The coronavirus pandemic is having cascading consequences on people's lives and business operations. At the onset of the pandemic, governments worldwide thought of businesses in two different categories. They were deemed either essential or nonessential. As a result, those selling goods and services that were essential to people's daily lives were allowed to stay open during the pandemic -- the rest had to sell exclusively online, and workers could only work from home.
Nonessential businesses that had to close furloughed and laid off millions of workers. The essential businesses, like Costco Wholesale (NASDAQ:COST), Home Depot (NYSE:HD), Amazon (NASDAQ:AMZN), and Walmart (NYSE:WMT), experienced a boom in business -- so much so that they had difficulty meeting the surge in demand.
In response, corporations started increasing wages, offering bonuses and other benefits to lure employees to join the company or increase their hours worked. Here are a few quotes from large retailers showing the steps they are taking to secure the staff they need.
Costco has 275,000 employees, mostly in the U.S. Here is what CFO Richard Galanti had to say on wages in the company's third-quarter conference call:
Last year, we incurred 10 weeks of the incremental $2-an-hour premium wage. ... This year, we incurred two weeks of the incremental two hour -- the incremental $2-an-hour premium wage, as the program was discontinued at the end of the second week of Q3 after 52 weeks in place. ... In conjunction with the discontinuing of the $2-an-hour premium pay, we implemented a permanent wage increase for our hourly employees, as well as most of our salaried manager employees, which took effect in week 3 of this fiscal quarter.
The permanent wage increase was $1 per hour, so wages will not be as high as during the pandemic, but this increase is permanent. That highlights Costco's belief that competition for employees will remain intense even in the aftermath of the pandemic.
Home Depot has 500,000 associates, and it acted earlier in making permanent its temporary boosts in pay for its employees. Still, the company needs more staff even as states are easing business restrictions and folks have more options in where they can spend their money. Here's what CEO Craig Menear said in the first-quarter conference call:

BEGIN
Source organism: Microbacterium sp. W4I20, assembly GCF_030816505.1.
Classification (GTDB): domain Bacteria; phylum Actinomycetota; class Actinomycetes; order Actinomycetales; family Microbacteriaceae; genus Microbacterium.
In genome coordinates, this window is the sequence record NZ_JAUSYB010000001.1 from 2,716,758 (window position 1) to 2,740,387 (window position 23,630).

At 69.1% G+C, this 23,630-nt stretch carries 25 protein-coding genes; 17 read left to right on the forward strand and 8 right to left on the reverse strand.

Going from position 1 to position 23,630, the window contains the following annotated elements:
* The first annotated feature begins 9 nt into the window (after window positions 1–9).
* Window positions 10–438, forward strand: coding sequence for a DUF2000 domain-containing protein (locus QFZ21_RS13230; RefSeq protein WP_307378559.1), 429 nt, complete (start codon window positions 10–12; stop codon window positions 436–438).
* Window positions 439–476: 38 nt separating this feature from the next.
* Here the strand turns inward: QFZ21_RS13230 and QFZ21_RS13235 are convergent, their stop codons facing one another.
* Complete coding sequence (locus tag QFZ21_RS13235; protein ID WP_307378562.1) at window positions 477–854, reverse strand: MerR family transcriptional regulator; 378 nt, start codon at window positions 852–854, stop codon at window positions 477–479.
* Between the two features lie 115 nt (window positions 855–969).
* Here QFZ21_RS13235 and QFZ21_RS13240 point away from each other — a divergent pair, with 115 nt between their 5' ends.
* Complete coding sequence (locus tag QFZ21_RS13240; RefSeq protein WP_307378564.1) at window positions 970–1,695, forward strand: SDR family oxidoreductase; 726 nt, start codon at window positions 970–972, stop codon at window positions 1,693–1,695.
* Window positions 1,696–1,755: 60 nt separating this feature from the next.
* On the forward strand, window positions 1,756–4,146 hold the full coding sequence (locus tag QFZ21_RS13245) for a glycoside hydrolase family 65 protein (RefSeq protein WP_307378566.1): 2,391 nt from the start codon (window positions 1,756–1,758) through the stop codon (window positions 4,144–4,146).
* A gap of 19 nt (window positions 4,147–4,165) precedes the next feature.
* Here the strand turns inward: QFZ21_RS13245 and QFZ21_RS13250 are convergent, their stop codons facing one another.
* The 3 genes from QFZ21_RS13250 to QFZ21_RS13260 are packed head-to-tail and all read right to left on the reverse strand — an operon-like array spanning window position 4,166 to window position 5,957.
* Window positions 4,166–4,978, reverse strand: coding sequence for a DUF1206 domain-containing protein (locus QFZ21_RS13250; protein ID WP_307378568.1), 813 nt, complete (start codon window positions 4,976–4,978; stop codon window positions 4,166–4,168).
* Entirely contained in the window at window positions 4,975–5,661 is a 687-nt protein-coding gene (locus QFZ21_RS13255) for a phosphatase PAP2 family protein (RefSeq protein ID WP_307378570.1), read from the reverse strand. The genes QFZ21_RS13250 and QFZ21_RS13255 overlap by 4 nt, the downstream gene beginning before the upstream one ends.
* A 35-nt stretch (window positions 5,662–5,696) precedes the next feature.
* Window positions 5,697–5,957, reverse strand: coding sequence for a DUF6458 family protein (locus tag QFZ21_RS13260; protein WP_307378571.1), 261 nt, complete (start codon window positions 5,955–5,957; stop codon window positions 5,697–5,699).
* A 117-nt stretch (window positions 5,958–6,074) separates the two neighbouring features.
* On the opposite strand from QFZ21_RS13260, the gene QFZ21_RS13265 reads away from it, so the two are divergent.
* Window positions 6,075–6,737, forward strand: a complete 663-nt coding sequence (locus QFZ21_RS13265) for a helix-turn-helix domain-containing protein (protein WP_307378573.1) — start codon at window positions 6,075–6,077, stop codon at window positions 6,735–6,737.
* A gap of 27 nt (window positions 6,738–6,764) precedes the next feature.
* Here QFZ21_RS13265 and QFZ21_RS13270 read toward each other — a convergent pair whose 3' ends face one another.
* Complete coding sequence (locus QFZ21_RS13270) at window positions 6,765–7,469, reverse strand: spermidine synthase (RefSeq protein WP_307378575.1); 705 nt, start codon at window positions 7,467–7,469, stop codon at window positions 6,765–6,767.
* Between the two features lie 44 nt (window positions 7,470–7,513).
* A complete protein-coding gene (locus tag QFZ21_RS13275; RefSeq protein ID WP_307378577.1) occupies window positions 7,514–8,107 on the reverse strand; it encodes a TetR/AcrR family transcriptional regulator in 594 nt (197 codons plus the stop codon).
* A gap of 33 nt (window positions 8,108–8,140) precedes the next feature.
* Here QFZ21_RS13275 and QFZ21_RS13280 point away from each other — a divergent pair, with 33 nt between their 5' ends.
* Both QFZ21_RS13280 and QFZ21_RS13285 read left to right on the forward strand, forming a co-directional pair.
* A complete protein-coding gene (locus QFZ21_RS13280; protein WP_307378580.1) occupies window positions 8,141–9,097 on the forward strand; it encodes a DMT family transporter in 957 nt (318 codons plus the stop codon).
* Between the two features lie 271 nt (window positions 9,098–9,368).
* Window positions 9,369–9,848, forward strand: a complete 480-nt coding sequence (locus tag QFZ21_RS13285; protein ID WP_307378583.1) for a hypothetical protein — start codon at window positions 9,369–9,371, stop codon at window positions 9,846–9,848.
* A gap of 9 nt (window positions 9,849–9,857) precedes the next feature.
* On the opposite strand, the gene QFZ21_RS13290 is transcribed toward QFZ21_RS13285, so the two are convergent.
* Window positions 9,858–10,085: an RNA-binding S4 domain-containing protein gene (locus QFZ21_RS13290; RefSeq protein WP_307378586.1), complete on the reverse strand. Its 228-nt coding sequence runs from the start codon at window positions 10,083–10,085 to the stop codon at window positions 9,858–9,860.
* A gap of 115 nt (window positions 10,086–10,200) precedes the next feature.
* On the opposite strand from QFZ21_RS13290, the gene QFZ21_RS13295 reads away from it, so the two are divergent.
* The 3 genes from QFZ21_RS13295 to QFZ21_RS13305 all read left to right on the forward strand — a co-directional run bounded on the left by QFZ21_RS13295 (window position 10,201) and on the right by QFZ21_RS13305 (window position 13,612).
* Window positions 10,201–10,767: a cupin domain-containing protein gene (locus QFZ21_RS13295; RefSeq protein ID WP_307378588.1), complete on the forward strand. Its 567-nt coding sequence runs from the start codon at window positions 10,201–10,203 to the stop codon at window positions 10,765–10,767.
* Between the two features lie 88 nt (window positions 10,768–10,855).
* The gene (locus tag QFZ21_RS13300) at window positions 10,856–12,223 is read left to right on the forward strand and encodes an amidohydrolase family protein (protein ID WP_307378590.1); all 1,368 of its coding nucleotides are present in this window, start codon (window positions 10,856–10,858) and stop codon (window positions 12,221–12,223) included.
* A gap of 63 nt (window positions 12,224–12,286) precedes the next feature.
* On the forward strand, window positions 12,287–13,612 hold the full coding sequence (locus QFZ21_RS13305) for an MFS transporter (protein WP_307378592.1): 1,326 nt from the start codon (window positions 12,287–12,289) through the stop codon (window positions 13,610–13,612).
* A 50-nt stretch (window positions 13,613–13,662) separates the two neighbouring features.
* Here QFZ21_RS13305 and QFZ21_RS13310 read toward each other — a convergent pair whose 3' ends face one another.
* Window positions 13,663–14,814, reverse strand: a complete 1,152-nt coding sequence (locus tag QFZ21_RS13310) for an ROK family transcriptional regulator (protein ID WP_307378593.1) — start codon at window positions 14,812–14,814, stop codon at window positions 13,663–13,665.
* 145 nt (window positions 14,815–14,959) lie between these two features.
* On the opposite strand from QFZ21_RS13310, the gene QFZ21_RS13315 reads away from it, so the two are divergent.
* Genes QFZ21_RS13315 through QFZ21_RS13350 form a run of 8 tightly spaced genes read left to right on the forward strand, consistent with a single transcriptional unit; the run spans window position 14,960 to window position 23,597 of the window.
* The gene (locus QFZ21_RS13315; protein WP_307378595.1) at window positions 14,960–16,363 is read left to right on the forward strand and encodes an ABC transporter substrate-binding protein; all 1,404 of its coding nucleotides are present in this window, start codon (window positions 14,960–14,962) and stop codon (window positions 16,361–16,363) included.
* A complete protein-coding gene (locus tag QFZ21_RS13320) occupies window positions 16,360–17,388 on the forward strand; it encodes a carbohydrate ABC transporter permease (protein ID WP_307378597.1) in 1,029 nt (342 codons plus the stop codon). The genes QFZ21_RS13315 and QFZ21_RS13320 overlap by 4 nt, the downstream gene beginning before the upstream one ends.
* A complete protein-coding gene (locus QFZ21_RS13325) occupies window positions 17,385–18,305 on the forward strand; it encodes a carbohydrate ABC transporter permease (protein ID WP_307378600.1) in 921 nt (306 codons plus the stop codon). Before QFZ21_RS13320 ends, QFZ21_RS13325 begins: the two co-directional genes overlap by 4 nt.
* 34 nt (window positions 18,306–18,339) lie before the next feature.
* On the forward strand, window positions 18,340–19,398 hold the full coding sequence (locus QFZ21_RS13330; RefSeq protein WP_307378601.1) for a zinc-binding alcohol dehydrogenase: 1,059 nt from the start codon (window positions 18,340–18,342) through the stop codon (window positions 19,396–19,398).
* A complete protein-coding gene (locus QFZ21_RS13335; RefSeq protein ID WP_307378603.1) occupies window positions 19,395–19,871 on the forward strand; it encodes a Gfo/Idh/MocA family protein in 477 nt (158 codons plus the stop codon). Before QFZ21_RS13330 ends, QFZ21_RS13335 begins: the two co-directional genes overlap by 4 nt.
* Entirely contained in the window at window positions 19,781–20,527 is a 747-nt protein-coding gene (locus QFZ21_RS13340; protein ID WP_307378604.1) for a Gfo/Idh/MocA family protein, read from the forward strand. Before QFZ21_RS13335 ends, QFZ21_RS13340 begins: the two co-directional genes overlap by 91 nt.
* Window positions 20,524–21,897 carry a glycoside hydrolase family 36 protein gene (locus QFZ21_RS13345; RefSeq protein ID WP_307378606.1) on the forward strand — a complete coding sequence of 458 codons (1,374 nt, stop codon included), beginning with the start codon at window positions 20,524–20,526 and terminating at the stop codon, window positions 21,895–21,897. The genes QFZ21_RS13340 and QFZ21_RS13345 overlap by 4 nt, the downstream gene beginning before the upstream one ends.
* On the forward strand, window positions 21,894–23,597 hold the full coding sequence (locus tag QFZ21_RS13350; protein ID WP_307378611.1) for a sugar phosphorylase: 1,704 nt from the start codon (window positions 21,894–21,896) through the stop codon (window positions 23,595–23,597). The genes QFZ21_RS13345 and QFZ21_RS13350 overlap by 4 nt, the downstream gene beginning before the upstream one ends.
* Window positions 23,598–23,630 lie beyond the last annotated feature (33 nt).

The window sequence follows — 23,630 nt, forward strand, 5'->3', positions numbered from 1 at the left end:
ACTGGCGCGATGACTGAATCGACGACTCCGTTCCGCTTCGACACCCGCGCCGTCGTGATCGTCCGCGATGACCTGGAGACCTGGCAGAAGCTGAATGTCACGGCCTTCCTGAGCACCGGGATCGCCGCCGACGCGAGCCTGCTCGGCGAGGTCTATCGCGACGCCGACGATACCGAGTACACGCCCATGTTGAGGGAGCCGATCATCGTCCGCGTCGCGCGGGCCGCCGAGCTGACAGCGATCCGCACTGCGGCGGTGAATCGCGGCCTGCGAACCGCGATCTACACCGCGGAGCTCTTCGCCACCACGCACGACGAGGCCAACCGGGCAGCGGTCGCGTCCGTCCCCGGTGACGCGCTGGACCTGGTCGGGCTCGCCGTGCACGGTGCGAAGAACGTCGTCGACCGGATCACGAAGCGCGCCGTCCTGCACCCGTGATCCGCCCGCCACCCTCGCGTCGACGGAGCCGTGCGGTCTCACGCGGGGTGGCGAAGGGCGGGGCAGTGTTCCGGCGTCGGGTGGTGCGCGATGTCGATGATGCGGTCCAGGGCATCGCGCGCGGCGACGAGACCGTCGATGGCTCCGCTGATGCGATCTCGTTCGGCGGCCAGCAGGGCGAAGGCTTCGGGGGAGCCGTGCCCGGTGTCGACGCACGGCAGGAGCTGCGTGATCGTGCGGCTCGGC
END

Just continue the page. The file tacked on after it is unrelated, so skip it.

I mean, as you know, we converted part of our COVID expense into permanent labor cost in the November timeframe of 2020, and so obviously, all that is in the performance that we just delivered. As it relates to labor in total, this is spring, we're hiring up.
Amazon has 1.27 million employees, mostly in lower-wage customer fulfillment roles in its warehouses. During the pandemic, sales surged for Amazon as folks reduced their trips to brick-and-mortar stores and ordered online instead. Amazon ramped up hiring and increased wages. Here's what the company said in its Q1 press release:
Amazon pulled forward its annual fall pay review for its U.S. Customer Fulfillment, Delivery, Package Sortation, and Specialty Fulfillment teams, and will be rolling out increases from mid-May through early June. More than 500,000 people will see an increase between at least $0.50 and $3 an hour, which is an investment of over $1 billion in incremental pay for these employees.
Walmart, the largest employer in the U.S., has 2.2 million associates overall. It, too, was deemed an essential retailer and saw customer demand increase since the pandemic. Here's what Walmart said about employee wage increases:
As expected, SG&A [selling, general, and administrative] expenses were pressured by increased wage and technology investments in the U.S., partially offset by lower COVID-related costs, resulting in 21 basis points of deleverage.
Certainly, the wage investments had an impact. I won't get into the specifics of that. It did cause us, primarily caused us deleverage in the first quarter, but we knew that was coming. We're glad we did that and certainly ahead of the environment you're seeing right now, wage increases, tech increases as well... And, as we said, when we get through this year with the increased wage investments going forward, I still feel good about our ability to leverage long term.
It's appearing more likely now that the temporary boosts in pay that companies implemented during the pandemic will become permanent. That could mean a lasting effect of the pandemic would be a rise in personal income, which could sustain elevated consumer spending assisted by fiscal stimulus.
For investors at home who want to follow along, you can check how rising wages affect companies by checking the line item called selling, general, and administrative (SG&A) expenses on the income statement. It's still too early to tell whether increasing employee costs are going to eat into profits. For instance, rising pay may lead to a lower turnover or higher productivity because employees will work harder to keep jobs with better pay.
In addition, it will be interesting to observe if the increase in wages and spending will cause inflation to perk up. In any case, it's a breath of fresh air to see wages going up for everyday working folks.